'O' Group - the Gazala Line 1942

A game played by Dave C, Graham and Peet at a club Sunday in October 2021. I am grateful to Dave for the account that follows: -

The scenario was loosely based on the initial assault by the Italian Ariete Armoured Division on the Free French fortification at Bir Hakeim at the southern end of the Gazala line in May 1942. As I had no Free French figures or support, the British stood in for them, with roughly equivalent support units.

The British position consisted of a system of trenches and gun pits surrounding a couple of buildings housing the company HQ and this portion of the fort was garrisoned by a company of British infantry supported by a machine gun platoon, two 6lb AT guns and two 25lb gun howitzers, all under the command of Major Peet. Three off-board medium artillery strikes and the battalion mortars were also available to Peet. The entire position was surrounded by a minefield. A scenario rule allowed the attackers to move through the minefield, at some risk (as this was done in the actual attack)!


The attackers, under the command of Generalissimo Graham consisted of a Bersaglieri battalion of the 8th regiment supported by a Company of M13/40 tanks (6 sections) and a platoon of 65mm infantry guns. In addition, the components of a heavy weapons company (MMGs and 47mm mortars) were distributed amongst the infantry platoons. Graham had 3 artillery strikes and regimental mortars also available. Prior to this engagement, the Ariete Division became disoriented during their drive south and initially attacked a position held by the 3rd Indian Motor Brigade in error. Once the mistake was discovered, the Italians disengaged and moved further south, attacking Bir Hakeim later in the day. Hence, there was no time for a preliminary bombardment and less time to achieve their objective (the occupation of one of the Company HQ buildings).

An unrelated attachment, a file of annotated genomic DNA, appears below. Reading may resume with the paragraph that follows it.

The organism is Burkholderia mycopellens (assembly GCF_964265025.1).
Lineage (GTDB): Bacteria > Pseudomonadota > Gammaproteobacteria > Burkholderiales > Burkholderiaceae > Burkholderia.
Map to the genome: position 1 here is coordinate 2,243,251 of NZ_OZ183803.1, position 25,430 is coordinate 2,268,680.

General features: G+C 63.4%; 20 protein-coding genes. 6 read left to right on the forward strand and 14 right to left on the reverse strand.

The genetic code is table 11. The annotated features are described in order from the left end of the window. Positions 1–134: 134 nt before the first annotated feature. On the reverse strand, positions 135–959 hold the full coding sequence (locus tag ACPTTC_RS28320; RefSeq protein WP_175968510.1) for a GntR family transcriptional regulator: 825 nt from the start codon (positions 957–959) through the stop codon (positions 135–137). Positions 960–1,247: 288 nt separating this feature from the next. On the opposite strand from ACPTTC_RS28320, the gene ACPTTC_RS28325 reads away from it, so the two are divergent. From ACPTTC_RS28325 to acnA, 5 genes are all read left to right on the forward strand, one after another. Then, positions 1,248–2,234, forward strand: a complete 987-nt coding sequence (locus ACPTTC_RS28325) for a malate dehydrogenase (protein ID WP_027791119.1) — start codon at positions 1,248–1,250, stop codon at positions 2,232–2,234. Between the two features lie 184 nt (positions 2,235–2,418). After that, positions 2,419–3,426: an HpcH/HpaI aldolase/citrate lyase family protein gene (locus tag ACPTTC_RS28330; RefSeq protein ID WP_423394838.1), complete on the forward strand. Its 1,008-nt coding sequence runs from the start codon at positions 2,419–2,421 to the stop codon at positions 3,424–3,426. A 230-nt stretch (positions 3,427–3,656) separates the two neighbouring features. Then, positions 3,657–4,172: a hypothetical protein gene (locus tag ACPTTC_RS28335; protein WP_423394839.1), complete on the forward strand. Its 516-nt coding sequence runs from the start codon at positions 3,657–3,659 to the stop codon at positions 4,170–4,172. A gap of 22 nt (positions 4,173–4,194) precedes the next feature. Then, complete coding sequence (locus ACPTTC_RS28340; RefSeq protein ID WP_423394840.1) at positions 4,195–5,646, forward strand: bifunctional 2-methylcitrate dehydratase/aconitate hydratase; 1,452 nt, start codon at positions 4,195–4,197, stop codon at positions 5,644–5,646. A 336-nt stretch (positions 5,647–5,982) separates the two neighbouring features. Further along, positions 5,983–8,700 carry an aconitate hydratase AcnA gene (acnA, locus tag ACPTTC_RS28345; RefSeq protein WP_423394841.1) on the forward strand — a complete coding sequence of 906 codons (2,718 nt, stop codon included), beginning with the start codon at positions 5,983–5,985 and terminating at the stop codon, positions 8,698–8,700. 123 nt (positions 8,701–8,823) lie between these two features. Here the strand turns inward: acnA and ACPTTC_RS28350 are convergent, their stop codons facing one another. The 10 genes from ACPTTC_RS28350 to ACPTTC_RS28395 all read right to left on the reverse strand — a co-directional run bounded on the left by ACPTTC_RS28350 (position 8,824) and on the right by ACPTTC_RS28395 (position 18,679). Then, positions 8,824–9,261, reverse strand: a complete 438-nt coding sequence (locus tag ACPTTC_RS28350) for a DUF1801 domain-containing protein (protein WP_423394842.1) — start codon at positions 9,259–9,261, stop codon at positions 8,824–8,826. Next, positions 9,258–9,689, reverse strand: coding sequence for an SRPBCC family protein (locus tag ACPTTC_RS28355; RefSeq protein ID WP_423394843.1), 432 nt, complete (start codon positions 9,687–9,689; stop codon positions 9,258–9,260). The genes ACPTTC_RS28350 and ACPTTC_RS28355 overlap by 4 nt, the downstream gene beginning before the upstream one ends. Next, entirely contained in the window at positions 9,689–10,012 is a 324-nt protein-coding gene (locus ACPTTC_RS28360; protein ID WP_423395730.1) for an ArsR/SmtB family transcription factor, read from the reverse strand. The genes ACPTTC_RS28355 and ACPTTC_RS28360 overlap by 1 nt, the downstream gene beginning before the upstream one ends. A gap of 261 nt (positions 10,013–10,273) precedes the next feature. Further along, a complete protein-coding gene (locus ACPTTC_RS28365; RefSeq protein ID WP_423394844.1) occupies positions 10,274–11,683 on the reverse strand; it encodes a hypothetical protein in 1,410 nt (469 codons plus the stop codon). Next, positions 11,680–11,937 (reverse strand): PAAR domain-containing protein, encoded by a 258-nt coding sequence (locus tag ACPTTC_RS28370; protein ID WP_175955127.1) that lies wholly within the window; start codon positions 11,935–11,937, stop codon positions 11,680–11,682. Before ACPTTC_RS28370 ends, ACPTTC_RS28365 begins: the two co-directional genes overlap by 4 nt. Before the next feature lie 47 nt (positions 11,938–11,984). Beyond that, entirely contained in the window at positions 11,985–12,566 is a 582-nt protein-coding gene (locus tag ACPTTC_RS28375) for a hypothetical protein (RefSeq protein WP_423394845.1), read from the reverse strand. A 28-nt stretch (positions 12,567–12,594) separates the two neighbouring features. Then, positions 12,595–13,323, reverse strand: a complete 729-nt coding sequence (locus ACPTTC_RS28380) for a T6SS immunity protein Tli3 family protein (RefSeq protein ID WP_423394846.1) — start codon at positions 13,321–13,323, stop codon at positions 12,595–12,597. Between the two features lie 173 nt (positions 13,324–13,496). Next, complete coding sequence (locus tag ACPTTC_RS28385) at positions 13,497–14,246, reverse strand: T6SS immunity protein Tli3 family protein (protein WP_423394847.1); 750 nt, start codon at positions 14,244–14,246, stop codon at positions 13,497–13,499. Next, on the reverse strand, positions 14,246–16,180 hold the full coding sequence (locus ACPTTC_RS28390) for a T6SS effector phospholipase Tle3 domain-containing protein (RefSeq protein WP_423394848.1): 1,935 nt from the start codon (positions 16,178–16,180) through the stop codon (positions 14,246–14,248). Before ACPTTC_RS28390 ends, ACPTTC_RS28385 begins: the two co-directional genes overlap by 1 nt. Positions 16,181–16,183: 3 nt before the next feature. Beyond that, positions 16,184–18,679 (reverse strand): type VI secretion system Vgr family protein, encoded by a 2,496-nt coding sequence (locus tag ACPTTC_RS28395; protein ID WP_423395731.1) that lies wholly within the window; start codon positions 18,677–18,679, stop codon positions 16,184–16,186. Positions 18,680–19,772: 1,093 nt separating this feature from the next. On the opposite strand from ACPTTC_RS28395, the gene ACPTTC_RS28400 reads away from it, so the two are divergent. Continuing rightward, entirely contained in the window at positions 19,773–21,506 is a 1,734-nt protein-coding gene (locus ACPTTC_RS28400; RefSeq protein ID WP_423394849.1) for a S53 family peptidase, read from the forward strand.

Graham planned to launch a rapid infantry attack aimed at the centre of the British trench line that appeared to be lightly defended. Initially this made good progress through the minefield without setting off any mines. A supporting attack by the Italian left flank company faltered when the Company commander had an attack of hesitancy! And then just to add to the Italians frustrations, their leading infantry platoons came under cross-fire from machine guns and rifle fire.  

Graham countered this with fire from his 65mm guns and getting his off-board artillery to lay down a thick smoke screen which lingered for 3 phases! Taking advantage of this, one Italian platoon bravely pushed through the minefield and broke into the British trenches and then, finding themselves unopposed, headed further down a trench line leading directly to the British HQ. Unfortunately, the other forward Italian platoons could not support them, as they suffered from exploding mines, keeping them pinned outside the British perimeter. 

Peet had a British platoon in a parallel trench system. Despite having suffered shock from enemy fire, mirroring their WW1 forebears, they launched  desperate trench-to-trench assault on the Italians threatening the HQ and, against the odds, managed to force their enemy back up the trench system.

Meanwhile, elements of the Italian tank company began to arrive and exchange fire with the emplaced British AT guns. The Italians gradually began to take losses both in tanks and in the infantry marooned in the minefield but they were also grinding the British defenders down. By the end of the day, there was no clear winner, with the British worn down to only three operational infantry sections and their supporting artillery while the Italians had lost four of their six tanks and had not gotten closer to their objective than their earlier 'high tide'. Both sides had two FUBARs at this point, so we called the outcome an honourable draw!